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Scoliosis: Curve Of the Spine, Gone Wrong

By HERWriter
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Scoliosis related image Photo: Getty Images

Scoliosis is a curve away from the middle or sideways of the spine. It can be a congenital condition, which means it's present from birth. It might be a neuromuscular condition, which means it involves the nervous system and the muscles. Or it may be idiopathic, which is another way of saying its cause is not known.

Congenital scoliosis is often associated with other birth defects. Neuromuscular scoliosis often is accompanied by other disorders such as muscular dystrophy or cerebral palsy.

Every spine is supposed to have some curves. Nobody's spine is straight up and down. But with scoliosis, the spine curves in a shape reminiscent of an "S" or a "C".

Scoliosis may not be visible to the casual observer depending on its severity, and subtle curves may not have much effect on day to day life. One indication of possible scoliosis is a shoulder that is higher than the other, or a tilt to the pelvis.

Someone with scoliosis may experience back pain, or fatigue. Sitting or standing for any length of time can cause fatigue and pain.

Mild cases of scoliosis may only cause some low back pain. Someone with a mild curve may only need to be monitored through regular checkups, in case the scoliosis increases.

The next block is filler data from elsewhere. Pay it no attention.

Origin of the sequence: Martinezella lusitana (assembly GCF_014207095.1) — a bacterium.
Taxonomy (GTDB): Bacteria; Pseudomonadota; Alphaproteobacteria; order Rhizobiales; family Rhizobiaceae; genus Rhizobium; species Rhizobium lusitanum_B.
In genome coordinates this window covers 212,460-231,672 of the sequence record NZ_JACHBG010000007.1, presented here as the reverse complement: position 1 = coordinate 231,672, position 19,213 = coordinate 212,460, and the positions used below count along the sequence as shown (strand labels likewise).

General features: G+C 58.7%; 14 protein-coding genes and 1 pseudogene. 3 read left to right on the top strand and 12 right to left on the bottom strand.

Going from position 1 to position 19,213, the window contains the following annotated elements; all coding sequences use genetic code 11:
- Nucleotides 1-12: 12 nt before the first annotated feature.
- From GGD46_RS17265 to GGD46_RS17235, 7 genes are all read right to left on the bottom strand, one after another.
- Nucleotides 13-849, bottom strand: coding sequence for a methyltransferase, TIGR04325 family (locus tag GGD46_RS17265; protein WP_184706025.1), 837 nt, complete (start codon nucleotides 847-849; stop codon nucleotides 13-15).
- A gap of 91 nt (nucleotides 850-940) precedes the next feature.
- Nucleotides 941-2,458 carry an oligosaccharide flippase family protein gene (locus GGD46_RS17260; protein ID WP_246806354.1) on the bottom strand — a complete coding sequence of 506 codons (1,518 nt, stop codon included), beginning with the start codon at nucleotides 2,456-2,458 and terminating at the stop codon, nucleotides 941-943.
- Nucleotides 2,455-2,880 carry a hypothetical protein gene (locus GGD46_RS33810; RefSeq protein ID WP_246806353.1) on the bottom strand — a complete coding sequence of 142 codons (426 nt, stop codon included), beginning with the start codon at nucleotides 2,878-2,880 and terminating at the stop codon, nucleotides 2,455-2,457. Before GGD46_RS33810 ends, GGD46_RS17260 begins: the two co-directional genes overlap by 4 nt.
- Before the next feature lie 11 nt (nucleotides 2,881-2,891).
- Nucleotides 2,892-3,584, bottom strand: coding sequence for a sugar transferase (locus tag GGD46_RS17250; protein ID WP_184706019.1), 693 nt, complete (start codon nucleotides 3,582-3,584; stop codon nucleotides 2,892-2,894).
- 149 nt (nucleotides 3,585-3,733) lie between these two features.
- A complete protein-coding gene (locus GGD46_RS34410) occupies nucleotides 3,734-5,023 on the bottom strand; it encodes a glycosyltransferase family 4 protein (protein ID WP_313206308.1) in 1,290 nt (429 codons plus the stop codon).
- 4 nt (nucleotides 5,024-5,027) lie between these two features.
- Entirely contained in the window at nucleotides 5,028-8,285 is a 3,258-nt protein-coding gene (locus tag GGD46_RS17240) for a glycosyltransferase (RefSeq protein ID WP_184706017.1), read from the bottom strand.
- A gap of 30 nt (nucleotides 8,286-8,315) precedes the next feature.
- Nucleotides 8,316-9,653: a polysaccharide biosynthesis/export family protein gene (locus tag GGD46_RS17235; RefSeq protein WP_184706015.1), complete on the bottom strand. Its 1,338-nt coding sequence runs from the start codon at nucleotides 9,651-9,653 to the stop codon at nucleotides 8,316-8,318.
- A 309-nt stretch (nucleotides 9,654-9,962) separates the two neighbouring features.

The bigger the curve, though, the greater the impact on the sufferer. Scoliosis where the curve is more than 100 degrees can have a negative effect on breathing.

An orthopedist is a doctor who specializes in preventing or correcting problems of the bones, and related problems with the muscles, joints and ligaments. An orthopedic surgeon specializes in bones, joints, ligaments, muscles, nerves and tendons.

The orthopedist can assess how much of a curve the spine has by measuring the curve, and with X-rays. An orthopedist may recommend braces when the curve is more than 25 or 30 degrees in a child.

A child who is still growing can be vulnerable to the possibility of a worsening curve. Braces may be the best choice for this situation.

Surgery is usually not used until after a child has stopped growing.

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We value and respect our HERWriters' experiences, but everyone is different. Many of our writers are speaking from personal experience, and what's worked for them may not work for you. Their articles are not a substitute for medical advice, although we hope you can gain knowledge from their insight.



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